Sanitas began her career as a landscape architect. After graduating from the Faculty of Architecture at Chulalongkorn University and worked in landscape architecture with Colin K. Okashimo & Associates Singapore for four years before deciding to follow her heart and going for a master’s degree in Fine Arts at Chelsea College of Art and Design in London. With a solid foundation in landscape architecture and a true love of installation art, she returned home to Thailand to set up her own establishment, Sanitas Studio. Not long afterwards, she began receiving one international award after another. The work “Khao Moh” (Mythical Escapism) is a large representation of a mountain tiled with rectangular pieces of glass. She received a lot of attention for this work, receiving a “Commended with Merit” award at the 2015 Emerging Architecture Awards. She was also chosen to participate in Aesthetica Art Prize 2015 as one of a hundred longlisted artists from 60 countries worldwide, with her name entered in the Aesthetica Art Prize Anthology. Another work is “Equilibrium,” where porcelain dolls decorated with indigo designs are blown up and down by wind. This work was invited to be shown on Songdo beach at Pusan, South Korea at Sea Art Festival 2013.

From the World Inside / Across the Universe by Sanitas Pradittasnee
From the World Inside / Across the Universe by Sanitas Pradittasnee

Here at Bangkok Art Biennale 2018, Sanitas has recreated “Khao Moh,” but in a new version and with site-specific installation. The new Khao Moh can be seen at Wat Arun.

  1. Torlarp Larpjaroensook

Torlarp Larpjaroensook

Born and raised on a houseboat in Ayutthaya Province, Torlarp finished studies at the College of Fine Arts there before continuing on for his bachelor’s degree at Chiang Mai University Faculty of Fine Arts. Torlarp mixes it up, using paintings, sculpture, installation art, and design art to explore possibilities in relationships between art and society. In 2008 he created “Gallery Seescape” (Alternative Art Space) in Chiang Mai, and 2009 brought “3147966,” a moving gallery built from a modified vehicle, where he invites international artists to come display their work by driving it around to various communities.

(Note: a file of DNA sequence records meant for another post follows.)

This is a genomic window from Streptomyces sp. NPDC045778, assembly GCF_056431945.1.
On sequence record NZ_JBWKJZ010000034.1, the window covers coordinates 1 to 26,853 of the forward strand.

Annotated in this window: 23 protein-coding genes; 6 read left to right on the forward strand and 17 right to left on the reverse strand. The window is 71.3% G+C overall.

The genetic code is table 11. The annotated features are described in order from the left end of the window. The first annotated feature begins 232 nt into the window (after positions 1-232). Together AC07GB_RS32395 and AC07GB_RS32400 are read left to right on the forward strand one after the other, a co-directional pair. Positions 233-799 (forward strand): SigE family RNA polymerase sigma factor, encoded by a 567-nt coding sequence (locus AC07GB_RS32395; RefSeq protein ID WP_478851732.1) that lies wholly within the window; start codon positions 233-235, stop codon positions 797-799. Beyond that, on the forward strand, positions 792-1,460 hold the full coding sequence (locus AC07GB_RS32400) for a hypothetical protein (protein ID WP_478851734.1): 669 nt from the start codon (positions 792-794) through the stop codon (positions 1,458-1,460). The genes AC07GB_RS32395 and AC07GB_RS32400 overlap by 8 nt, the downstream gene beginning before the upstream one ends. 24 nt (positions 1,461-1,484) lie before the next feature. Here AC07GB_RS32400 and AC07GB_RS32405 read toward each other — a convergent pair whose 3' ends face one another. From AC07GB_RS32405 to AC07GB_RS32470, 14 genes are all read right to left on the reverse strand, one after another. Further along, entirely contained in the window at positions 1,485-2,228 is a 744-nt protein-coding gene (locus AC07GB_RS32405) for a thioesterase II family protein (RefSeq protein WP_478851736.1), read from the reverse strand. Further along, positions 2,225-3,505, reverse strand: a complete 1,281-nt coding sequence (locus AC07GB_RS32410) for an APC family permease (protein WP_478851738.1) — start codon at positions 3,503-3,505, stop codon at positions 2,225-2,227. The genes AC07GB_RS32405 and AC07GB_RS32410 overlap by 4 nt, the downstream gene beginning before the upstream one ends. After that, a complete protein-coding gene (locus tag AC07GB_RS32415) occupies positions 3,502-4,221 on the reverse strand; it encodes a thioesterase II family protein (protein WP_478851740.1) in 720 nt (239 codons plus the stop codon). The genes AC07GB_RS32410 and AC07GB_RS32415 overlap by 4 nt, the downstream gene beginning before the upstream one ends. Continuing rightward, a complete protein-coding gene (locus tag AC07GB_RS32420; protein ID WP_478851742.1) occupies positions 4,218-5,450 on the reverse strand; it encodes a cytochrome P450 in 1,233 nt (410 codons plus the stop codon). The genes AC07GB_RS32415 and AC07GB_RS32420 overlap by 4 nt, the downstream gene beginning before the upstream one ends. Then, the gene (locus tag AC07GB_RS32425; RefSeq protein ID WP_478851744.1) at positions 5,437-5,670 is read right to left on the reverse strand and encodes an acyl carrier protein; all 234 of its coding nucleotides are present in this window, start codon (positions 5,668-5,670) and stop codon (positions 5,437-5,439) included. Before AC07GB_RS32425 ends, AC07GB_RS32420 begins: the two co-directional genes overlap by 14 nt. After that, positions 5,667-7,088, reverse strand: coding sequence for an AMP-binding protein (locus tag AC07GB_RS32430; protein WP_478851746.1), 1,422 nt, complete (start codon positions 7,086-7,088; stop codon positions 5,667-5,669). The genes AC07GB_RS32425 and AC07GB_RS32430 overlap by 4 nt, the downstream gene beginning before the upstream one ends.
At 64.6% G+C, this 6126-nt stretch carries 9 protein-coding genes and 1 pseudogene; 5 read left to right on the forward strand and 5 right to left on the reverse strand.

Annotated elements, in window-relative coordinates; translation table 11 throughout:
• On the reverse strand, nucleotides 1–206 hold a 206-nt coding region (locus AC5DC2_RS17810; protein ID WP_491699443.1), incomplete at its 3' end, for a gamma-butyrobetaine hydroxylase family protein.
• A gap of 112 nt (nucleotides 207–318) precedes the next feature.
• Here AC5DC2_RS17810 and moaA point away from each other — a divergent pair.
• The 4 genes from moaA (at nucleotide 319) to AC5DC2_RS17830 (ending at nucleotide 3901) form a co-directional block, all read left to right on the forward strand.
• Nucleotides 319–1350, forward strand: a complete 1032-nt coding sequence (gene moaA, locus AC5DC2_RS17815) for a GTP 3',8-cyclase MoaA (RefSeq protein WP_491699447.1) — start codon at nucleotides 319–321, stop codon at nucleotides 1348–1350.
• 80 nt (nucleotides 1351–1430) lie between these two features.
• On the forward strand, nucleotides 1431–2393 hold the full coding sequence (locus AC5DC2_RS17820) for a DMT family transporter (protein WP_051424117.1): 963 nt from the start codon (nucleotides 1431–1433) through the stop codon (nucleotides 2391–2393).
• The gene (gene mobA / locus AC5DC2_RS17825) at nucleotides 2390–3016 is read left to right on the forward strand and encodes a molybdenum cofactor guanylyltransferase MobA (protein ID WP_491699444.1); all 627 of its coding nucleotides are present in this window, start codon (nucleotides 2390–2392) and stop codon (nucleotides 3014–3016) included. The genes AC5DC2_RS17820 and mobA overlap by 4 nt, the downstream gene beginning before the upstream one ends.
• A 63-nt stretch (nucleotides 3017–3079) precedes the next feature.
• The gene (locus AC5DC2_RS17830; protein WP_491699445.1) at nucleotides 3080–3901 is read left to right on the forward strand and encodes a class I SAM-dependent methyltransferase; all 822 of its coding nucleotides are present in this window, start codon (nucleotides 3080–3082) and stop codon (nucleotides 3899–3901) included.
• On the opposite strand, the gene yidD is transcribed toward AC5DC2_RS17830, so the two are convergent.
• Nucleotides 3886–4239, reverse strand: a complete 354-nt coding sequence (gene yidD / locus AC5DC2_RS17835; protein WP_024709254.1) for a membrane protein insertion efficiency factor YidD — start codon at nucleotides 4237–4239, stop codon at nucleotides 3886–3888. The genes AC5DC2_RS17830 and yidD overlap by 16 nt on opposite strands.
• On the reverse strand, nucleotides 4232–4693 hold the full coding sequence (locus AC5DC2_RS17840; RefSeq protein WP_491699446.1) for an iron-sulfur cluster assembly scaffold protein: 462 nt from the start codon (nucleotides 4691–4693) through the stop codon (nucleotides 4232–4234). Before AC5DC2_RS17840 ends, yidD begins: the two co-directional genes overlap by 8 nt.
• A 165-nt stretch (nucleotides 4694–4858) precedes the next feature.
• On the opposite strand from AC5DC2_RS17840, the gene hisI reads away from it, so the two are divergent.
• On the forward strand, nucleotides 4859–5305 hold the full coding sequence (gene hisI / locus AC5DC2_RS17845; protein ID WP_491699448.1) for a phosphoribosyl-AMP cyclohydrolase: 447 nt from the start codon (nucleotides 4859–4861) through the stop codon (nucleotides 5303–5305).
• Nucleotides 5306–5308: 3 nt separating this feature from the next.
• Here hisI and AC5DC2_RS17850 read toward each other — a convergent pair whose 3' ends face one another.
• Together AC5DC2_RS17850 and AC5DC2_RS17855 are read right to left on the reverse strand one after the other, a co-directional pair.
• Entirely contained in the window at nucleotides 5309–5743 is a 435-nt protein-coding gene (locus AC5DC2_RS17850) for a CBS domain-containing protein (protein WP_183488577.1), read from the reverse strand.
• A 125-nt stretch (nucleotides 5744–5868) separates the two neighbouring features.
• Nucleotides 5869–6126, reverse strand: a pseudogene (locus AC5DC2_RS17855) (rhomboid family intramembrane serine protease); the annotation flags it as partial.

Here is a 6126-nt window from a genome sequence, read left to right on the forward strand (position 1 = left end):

Just as with other Thai artists participants in Bangkok Art Biennale 2018, Torlarp’s work has been featured at international exhibitions. One of these is “Bookshelf,” which 8Q Singapore Art Museum retained in its own collection. Torlarp was selected by Koganecho Bazaar Yokohama in Japan as artist in residence, and his work was shown at the Yokohama Art Festival. This year in Bangkok, Torlarp’s dazzling work “Spiritual Space Ship” is on display. Its theme is travel to the past and future, and is constructed of ordinary, everyday materials.

  1. Patipat Chaiwitesh

Patipat Chaiwitesh

Patipat’s designs rely on his constant observations of changes in culture, society, and the environment. After a bachelor’s from the Department of Visual Arts at Chulalongkorn University, he received awards at venues such as Nitthassakan Ploy Saeng (Let There Be Light Exhibition) at the 2010 TCDC (Thailand Creative & Design Center) and the 2011 Tokyo Designer Week fair in Japan. In 2012 he won the Award for Excellence in Product Design at the Hoegaarden “Different by Nature” Design Contest. Design work he did jointly with a Thai furniture brand was shown at the Maison & Object fair in France and at Germany’s IF Design Award show.